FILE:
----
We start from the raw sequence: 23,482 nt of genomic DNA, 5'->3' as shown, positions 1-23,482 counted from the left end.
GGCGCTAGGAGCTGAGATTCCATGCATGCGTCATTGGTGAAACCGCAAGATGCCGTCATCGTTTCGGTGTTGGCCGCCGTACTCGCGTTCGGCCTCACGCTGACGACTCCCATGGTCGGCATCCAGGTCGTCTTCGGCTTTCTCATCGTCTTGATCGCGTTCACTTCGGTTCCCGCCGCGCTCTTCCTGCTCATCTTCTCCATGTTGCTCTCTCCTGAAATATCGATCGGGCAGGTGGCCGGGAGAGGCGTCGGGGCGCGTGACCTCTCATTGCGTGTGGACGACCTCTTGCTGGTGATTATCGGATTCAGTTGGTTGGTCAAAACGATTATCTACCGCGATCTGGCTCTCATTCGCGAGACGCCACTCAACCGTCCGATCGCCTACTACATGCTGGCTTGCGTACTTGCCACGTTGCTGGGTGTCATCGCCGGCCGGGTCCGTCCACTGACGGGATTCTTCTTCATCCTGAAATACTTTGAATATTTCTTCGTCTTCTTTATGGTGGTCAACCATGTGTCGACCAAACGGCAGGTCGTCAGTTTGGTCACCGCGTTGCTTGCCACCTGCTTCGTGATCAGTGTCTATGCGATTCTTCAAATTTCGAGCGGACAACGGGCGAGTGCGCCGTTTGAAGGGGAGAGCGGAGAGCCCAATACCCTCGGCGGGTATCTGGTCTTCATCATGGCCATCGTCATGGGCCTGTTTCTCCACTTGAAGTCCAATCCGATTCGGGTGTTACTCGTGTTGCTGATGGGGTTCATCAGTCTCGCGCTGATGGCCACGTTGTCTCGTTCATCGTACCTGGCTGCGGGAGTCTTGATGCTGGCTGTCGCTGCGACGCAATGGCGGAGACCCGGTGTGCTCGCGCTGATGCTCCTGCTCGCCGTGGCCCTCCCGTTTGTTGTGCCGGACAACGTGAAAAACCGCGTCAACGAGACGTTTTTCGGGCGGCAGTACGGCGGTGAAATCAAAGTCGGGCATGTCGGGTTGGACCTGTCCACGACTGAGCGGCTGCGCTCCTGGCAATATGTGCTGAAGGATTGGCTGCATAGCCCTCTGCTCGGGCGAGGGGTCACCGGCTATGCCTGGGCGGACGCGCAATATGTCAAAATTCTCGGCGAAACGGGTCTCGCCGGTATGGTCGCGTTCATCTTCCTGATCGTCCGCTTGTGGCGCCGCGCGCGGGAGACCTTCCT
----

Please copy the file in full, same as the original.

We start from the raw sequence: 23,482 nt of genomic DNA, 5'->3' as shown, positions 1-23,482 counted from the left end.
GGCGCTAGGAGCTGAGATTCCATGCATGCGTCATTGGTGAAACCGCAAGATGCCGTCATCGTTTCGGTGTTGGCCGCCGTACTCGCGTTCGGCCTCACGCTGACGACTCCCATGGTCGGCATCCAGGTCGTCTTCGGCTTTCTCATCGTCTTGATCGCGTTCACTTCGGTTCCCGCCGCGCTCTTCCTGCTCATCTTCTCCATGTTGCTCTCTCCTGAAATATCGATCGGGCAGGTGGCCGGGAGAGGCGTCGGGGCGCGTGACCTCTCATTGCGTGTGGACGACCTCTTGCTGGTGATTATCGGATTCAGTTGGTTGGTCAAAACGATTATCTACCGCGATCTGGCTCTCATTCGCGAGACGCCACTCAACCGTCCGATCGCCTACTACATGCTGGCTTGCGTACTTGCCACGTTGCTGGGTGTCATCGCCGGCCGGGTCCGTCCACTGACGGGATTCTTCTTCATCCTGAAATACTTTGAATATTTCTTCGTCTTCTTTATGGTGGTCAACCATGTGTCGACCAAACGGCAGGTCGTCAGTTTGGTCACCGCGTTGCTTGCCACCTGCTTCGTGATCAGTGTCTATGCGATTCTTCAAATTTCGAGCGGACAACGGGCGAGTGCGCCGTTTGAAGGGGAGAGCGGAGAGCCCAATACCCTCGGCGGGTATCTGGTCTTCATCATGGCCATCGTCATGGGCCTGTTTCTCCACTTGAAGTCCAATCCGATTCGGGTGTTACTCGTGTTGCTGATGGGGTTCATCAGTCTCGCGCTGATGGCCACGTTGTCTCGTTCATCGTACCTGGCTGCGGGAGTCTTGATGCTGGCTGTCGCTGCGACGCAATGGCGGAGACCCGGTGTGCTCGCGCTGATGCTCCTGCTCGCCGTGGCCCTCCCGTTTGTTGTGCCGGACAACGTGAAAAACCGCGTCAACGAGACGTTTTTCGGGCGGCAGTACGGCGGTGAAATCAAAGTCGGGCATGTCGGGTTGGACCTGTCCACGACTGAGCGGCTGCGCTCCTGGCAATATGTGCTGAAGGATTGGCTGCATAGCCCTCTGCTCGGGCGAGGGGTCACCGGCTATGCCTGGGCGGACGCGCAATATGTCAAAATTCTCGGCGAAACGGGTCTCGCCGGTATGGTCGCGTTCATCTTCCTGATCGTCCGCTTGTGGCGCCGCGCGCGGGAGACCTTCCT